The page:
The Missing and the Dead by Stuart MacBride
Reviewed by Shirley Whiteside
Stuart MacBride’s ninth Logan McRae novel sees the laconic police sergeant banished to the wilds of rural Aberdeenshire in what is termed a “development opportunity”. In fact, he has blotted his copy book one too many times in Aberdeen, and his senior officers have decided that a spell in the sticks will teach him a lesson. Shoplifters, vandals, and rounding up the occasional escaped farm animal make up the day-to-day routine of pastoral policing. Away from work, McRae keeps himself busy renovating the rundown Sergeant’s Hoose next to the police station, settling in for a long wait before he can return to the city beat. He survives on tinned lentil soup as he is paying for 24-hour care for his girlfriend, Samantha, who was grievously injured during one of his previous investigations. This slower pace gives MacBride room to explore McRae’s character in more depth, and he emerges as a less cynical man who starts to enjoy the collaborative nature of rural policing.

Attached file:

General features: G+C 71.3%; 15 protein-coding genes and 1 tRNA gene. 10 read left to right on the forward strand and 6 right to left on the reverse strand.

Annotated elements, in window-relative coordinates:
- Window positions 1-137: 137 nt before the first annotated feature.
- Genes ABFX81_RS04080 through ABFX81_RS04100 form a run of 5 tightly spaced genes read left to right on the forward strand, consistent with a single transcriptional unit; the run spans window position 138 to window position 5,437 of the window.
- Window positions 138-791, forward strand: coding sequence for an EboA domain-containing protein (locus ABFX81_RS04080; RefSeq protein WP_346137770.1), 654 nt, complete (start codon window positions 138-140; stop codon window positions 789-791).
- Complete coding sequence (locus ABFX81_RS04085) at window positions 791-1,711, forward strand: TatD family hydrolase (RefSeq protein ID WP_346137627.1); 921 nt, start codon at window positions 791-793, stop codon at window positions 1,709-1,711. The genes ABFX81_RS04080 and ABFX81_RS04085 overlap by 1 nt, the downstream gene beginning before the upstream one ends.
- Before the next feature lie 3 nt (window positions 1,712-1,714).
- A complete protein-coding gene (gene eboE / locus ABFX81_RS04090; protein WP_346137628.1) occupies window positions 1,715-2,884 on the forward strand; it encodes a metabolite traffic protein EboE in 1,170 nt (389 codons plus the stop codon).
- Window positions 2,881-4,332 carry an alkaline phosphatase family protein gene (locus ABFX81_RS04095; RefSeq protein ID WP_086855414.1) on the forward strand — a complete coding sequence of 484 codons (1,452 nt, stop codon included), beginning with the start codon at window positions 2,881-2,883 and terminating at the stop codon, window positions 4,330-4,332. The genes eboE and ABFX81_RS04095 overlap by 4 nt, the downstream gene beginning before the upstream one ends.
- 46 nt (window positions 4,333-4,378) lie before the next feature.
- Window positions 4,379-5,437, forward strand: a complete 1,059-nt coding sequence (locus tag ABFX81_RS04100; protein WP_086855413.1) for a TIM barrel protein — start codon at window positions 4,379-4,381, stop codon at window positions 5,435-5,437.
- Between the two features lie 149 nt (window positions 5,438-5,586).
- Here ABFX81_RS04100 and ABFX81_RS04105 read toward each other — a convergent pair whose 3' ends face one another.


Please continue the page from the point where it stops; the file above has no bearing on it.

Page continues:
His quiet life is shattered when a little girl’s body is washed up on the shore and the Major Investigation Team from Aberdeen appears to take over the case. McRae is ordered not to interfere, but when his former DCI arrives, the gloriously un-PC Roberta Steel, she drags him into the investigation whether he likes it or not. DCI Steel is as blunt and hilarious as ever. She manipulates McRae with consummate skill, wheedling and tricking him into helping her earn brownie points with her boss by solving the murder. McRae sails close to the wind, having already been warned off, but his instincts are as sharp as ever and he uncovers some vital clues. The search for the child’s killer involves untangling a web of deceit which is dark and gripping. MacBride has obviously researched rural policing thoroughly, and the daily drudge feels authentic. One of MacBride’s strengths is the care he takes in giving the more minor characters rounded personalities. The banter and politics of the police service may have their own peculiarities, but anyone who has worked in a large company or an office will recognise the petty jealousies, cliques, and in-jokes that MacBride observes so well. He introduces some local words – the book is dedicated to the brave loons and quines of Grampian Police – which gives a strong sense of place. MacBride has written another riveting page-turner. Although seamed with his usual pitch-black humour it is not as macabre as some of McRae’s previous outings but is more emotional and affecting.